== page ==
2.3 PID-PBC and the Dissipation Obstacle
In this section, we reveal a subtle aspect of the practical application of PID-PBC, namely that for passive systems of relative degree one, there exists a steady state only if the energy extracted from the controller is zero at the equilibrium. The latter condition is known in PBC as dissipation obstacle and is present in many physical systems, for instance, all electrical circuits with leaky energy storing elements operating in nonzero equilibria?-?i.e. capacitors in parallel, or inductors in series, with resistors. Interestingly, this obstacle is absent in position regulation of mechanical systems since dissipation (due to Coulomb friction) is zero at standstill.
After briefly recalling the nature and mathematical definition of the dissipation obstacle, we prove the claim of inexistence of equilibria stated above in a more general context than just PID-PBC, namely for all dynamic controllers incorporating an integral action on a passive output of relative degree one.
2.3.1 Passive Systems and the Dissipation Obstacle
To mathematically define the dissipation obstacle of a passive system with storage function , let us compute its derivative (2.2)
As a corollary of Hill-Moylan's theorem, see Theorem A.1, we see that the only passive output of relative degree one is the so-called natural output, that we identify with the subindex , and is given by (2.3)
Substituting the definition above in 2.2, we can give to it the interpretation of power-balance equation, where is the energy stored by the system, is the supplied power and is the system's dissipation. In passivity theory, it is said that the system does not suffer from the dissipation obstacle?-?at an assignable equilibrium ?-?if (2.4)
Notice that for pH systems, see Definition D.1, the dissipation obstacle translates into (2.5)
where is the dissipation matrix and is a bona fide energy function?-?yielding a clear physical interpretation.
The dissipation obstacle is a phenomenon whose origin is the existence of pervasive dissipation, that is, dissipation that is present even at the equilibrium state. It is a multifaceted phenomenon that has been discussed at length in the PBC literature, where it is shown that the key energy shaping step of PBC (Ortega et al., 2008, Proposition 1), the generation of Casimir functions for CbI (van der Schaft, 2016, Remark 7.1.9) and the assignment of a minimum at the desired point to the shaped energy function (Zhang et al., 2015, Proposition 2) are all stymied by the dissipation obstacle.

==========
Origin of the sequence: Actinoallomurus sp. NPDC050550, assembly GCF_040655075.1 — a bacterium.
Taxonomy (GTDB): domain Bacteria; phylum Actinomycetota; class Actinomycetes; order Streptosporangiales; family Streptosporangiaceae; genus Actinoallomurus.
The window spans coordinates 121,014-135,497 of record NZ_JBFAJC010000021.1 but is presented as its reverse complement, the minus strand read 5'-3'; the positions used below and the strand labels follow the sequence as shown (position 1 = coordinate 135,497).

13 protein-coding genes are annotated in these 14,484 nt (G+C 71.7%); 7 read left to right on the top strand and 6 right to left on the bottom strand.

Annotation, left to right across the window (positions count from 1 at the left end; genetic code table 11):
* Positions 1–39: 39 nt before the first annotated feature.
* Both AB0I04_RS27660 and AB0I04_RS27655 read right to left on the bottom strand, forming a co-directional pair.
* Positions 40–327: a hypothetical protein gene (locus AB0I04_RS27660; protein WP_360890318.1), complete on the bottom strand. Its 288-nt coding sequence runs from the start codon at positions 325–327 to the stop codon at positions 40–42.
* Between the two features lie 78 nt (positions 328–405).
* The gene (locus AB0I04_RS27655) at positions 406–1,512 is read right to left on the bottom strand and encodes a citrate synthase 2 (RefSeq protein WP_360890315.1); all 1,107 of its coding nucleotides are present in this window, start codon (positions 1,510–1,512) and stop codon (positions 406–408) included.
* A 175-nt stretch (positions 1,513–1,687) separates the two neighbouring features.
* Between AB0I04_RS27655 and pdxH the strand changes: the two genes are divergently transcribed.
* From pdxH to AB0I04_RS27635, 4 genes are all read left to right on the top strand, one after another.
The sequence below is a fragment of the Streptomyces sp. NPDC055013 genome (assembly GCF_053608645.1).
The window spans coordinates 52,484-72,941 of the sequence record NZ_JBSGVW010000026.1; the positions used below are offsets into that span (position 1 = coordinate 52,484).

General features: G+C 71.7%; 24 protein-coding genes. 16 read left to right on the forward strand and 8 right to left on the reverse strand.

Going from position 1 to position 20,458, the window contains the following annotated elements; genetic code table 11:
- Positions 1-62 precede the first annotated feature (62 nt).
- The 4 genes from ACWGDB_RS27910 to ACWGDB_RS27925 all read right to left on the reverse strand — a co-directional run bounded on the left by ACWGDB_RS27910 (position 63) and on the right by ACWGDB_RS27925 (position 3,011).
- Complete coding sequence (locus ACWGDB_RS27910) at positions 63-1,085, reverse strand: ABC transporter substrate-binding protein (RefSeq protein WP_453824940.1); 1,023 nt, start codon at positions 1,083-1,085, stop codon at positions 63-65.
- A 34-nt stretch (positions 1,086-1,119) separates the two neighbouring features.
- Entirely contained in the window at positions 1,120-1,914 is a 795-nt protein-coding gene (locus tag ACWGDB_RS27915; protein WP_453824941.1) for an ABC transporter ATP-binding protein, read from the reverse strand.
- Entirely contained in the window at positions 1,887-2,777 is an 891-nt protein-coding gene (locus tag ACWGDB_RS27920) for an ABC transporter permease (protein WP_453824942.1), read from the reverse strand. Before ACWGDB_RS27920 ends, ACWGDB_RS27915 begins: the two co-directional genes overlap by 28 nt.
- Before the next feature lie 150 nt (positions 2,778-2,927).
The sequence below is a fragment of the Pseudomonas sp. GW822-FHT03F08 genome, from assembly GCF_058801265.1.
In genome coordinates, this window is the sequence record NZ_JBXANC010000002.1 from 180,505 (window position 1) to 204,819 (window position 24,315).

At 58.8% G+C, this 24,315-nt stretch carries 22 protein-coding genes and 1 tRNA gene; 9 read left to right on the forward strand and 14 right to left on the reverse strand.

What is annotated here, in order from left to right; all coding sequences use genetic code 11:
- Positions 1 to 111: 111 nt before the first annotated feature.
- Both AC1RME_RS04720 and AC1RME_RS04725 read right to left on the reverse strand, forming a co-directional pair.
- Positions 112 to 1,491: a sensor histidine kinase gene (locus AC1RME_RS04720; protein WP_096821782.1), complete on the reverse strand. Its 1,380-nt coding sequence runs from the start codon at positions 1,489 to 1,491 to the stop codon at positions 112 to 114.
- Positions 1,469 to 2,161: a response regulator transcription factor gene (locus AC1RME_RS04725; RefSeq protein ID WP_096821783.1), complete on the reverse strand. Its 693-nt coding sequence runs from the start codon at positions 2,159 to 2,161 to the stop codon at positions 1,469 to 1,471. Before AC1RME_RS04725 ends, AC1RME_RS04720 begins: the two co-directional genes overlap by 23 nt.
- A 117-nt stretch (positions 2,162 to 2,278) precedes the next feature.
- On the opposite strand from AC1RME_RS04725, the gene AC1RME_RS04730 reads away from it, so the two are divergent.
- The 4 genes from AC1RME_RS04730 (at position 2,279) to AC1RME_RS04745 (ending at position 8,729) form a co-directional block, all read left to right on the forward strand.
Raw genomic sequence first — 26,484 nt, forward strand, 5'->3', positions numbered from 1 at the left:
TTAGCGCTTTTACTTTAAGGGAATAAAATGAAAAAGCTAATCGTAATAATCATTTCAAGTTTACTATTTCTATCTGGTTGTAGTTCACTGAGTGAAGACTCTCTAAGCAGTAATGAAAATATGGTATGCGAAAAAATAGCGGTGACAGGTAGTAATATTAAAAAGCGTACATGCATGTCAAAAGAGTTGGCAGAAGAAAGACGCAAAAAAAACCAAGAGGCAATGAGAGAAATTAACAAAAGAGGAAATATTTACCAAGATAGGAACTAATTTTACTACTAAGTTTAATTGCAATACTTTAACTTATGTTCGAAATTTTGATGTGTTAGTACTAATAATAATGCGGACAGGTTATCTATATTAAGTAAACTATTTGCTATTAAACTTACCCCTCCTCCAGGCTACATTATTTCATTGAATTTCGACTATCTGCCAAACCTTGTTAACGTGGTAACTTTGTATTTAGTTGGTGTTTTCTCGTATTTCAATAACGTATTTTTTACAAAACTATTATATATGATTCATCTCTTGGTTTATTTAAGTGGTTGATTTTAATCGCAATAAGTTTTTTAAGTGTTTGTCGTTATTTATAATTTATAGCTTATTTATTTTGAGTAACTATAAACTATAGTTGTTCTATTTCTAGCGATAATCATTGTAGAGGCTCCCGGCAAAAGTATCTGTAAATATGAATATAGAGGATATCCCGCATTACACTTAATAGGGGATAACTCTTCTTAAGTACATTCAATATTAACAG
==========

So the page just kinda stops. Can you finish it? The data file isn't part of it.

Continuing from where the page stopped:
2.3.2 Steady-State Operation and the Dissipation Obstacle
The proposition below shows that the application of PID-PBC with the natural output is severely stymied by the dissipation obstacle. Actually, we will prove a much more general result that contains, as a particular case, the PID-PBC scenario.
2.4 PI-PBC with and Control by Interconnection
In this section, we give an interpretation of proportional-integral (PI) PBC with the natural output as a particular case of CbI, which is a physically (and conceptually) appealing method to stabilize equilibria of nonlinear systems widely studied in the literature, cf, Duindam et al. (2009), Ortega et al. (2008), and van der Schaft (2016).
CbI has been mainly studied for pH systems, where the physical properties can be fully exploited to give a nice interpretation to the control action, viewed not with the standard signal-processing viewpoint, but as an energy exchange process. Here, we present CbI in the more general case of the -system , which we assume passive with storage function , and the controller
with , which is also passive with storage function . Clearly, the integral action of the PI-PBC is a particular case of this controller with the choices , , and .
These systems are coupled via an interconnection that preserves power, that is which satisfies . For instance, the classical negative feedback interconnection
The proportional action of the PI-PBC may be assimilated as a preliminary damping injection to the plant giving rise to the new process model
In view of the passivity properties, the storage function of the overall system (2.6)
is nonincreasing, alas, not necessarily positive definite?-?with respect to the desired equilibrium . To construct a bona-fide Lyapunov function, it is proposed in CbI to prove the existence of an invariant foliation
with a smooth mapping and . In CbI, a cross-term of the form , with a free differentiable function, is added to the function given in 2.6 to create the function
that, due to the invariance property of , satisfies , hence, is still nonincreasing. If we manage to prove that is positive definite, the desired equilibrium will be stable. However, the asymptotic stability requirement, and the fact that is invariant, imposes the constraint on the initial conditions
That is, the trajectory should start on the leaf of that contains the desired equilibrium?-?fixing the initial conditions of the controller. Invoking Sard's theorem (Spivak, 1995), we see that is a nowhere dense set, hence, the asymptotic stability claim is nonrobust (Ortega, 2021). Two solutions to alleviate this problem?-?estimation of the constant or breaking the invariance of via damping injection?-?have been reported in Castaños et al. (2009), but this adds significant complications to the scheme.
In Chapter 6, we give a solution to the...